Word this week of the NVIDIA Jetson Xavier Development Kit being up for pre-order reminded me of some benchmarks I had been meaning to do of seeing how the NVIDIA Jetson TX2 developer kit's performance has evolved since its launch a year and a half ago. There's actually a quite measurable improvement in performance with the latest software/drivers compared to it was at launch.
For those looking at affordable metal server racks / open rack cabinets, I continue to be quite impressed by the StarTech.com four-post server racks. Recently I commissioned two more of their 12U racks in order to accommodate the latest Threadripper 2 systems in our Linux benchmarking farm.
At this week's Open-Source Summit in Vancouver is a presentation by an Activision developer talking about Call of Duty performance but sadly it's not what may come to mind.
Thanks to Google Summer of Code 2018, student developer Danil Iashchenko devoted the past several months to writing more filters within FFmpeg's Libavfilter library in OpenCL.
Facebook developers maintaining the HHVM interpreter for running PHP and Hack code have announced the HHVM 3.28.0 update.
The performance-optimized Clear Linux distribution out of Intel's Open-Source Technology Center started out with Xfce as its lone desktop option and then added and moved over to the GNOME Shell as the default desktop. While GNOME Shell remains the default desktop choice for this rolling-release Linux distribution, KDE components have begun appearing in recent days.
Linux firmware updating is on a roll with the fwupd updating utility and the Linux Vendor Firmware Service (LVFS) for the distribution of these firmware files recently seeing AKiTiO Thunderbolt device support and NVMe SSD firmware updating being the next big task. Richard Hughes of Red Hat has also revealed he's been working on USB3 hub firmware support in conjunction with Realtek.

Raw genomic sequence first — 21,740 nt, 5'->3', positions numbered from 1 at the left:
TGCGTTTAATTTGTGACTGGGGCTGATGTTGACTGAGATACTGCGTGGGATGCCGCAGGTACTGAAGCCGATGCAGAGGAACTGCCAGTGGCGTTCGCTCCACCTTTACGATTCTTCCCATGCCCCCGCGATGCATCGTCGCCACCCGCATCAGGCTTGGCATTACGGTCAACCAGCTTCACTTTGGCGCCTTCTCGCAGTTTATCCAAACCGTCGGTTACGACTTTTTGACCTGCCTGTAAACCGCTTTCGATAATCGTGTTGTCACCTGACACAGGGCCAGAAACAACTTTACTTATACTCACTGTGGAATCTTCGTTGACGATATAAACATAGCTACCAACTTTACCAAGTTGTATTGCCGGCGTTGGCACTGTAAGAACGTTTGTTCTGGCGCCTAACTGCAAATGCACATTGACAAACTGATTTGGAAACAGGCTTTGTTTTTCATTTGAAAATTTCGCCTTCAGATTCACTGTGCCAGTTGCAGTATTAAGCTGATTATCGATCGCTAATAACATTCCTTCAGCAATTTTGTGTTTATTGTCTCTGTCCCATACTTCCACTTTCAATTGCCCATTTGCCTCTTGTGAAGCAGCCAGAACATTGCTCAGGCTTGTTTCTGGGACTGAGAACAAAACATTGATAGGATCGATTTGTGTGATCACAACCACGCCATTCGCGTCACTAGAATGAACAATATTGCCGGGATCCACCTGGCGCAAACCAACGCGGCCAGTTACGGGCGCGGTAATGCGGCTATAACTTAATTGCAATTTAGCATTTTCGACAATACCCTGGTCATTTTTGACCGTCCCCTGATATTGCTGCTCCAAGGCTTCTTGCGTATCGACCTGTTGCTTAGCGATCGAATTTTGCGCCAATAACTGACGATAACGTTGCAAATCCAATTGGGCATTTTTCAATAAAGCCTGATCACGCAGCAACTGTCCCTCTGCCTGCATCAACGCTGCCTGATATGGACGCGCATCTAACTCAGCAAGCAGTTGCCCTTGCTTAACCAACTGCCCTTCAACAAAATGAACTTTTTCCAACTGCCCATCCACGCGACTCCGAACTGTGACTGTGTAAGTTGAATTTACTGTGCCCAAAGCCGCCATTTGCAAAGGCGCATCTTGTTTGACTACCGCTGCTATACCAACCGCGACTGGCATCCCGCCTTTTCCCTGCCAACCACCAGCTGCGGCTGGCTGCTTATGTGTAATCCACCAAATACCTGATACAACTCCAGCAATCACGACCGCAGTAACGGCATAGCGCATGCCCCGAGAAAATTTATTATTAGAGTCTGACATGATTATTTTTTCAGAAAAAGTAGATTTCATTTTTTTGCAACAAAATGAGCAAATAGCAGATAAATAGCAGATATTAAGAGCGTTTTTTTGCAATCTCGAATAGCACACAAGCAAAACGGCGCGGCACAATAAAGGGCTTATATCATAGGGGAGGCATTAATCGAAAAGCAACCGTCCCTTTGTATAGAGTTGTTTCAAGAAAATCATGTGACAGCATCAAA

Imad Sousou of Intel's Open-Source Technology Center has announced their plans to develop a safety-critical Linux distribution. This Linux distribution will be geared for running on safety-compliant solutions from autonomous vehicles to drones and more.
Intel has announced their new U-series "Whiskey Lake" and Y-series "Amber Lake" processors for laptops, 2-in-1s/convertibles, and other low-power devices.
As a P.S.A. for those tending to quickly upgrade to new major kernel releases but are doing so on older hardware, there appears to be a show-stopping bug that made it into the stable Linux 4.18 series.
Two years after Solaris 11.3 and Oracle opting for a "continuous delivery" model of 11.next updates instead of a "Solaris 12", Solaris 11.4 is out the door today.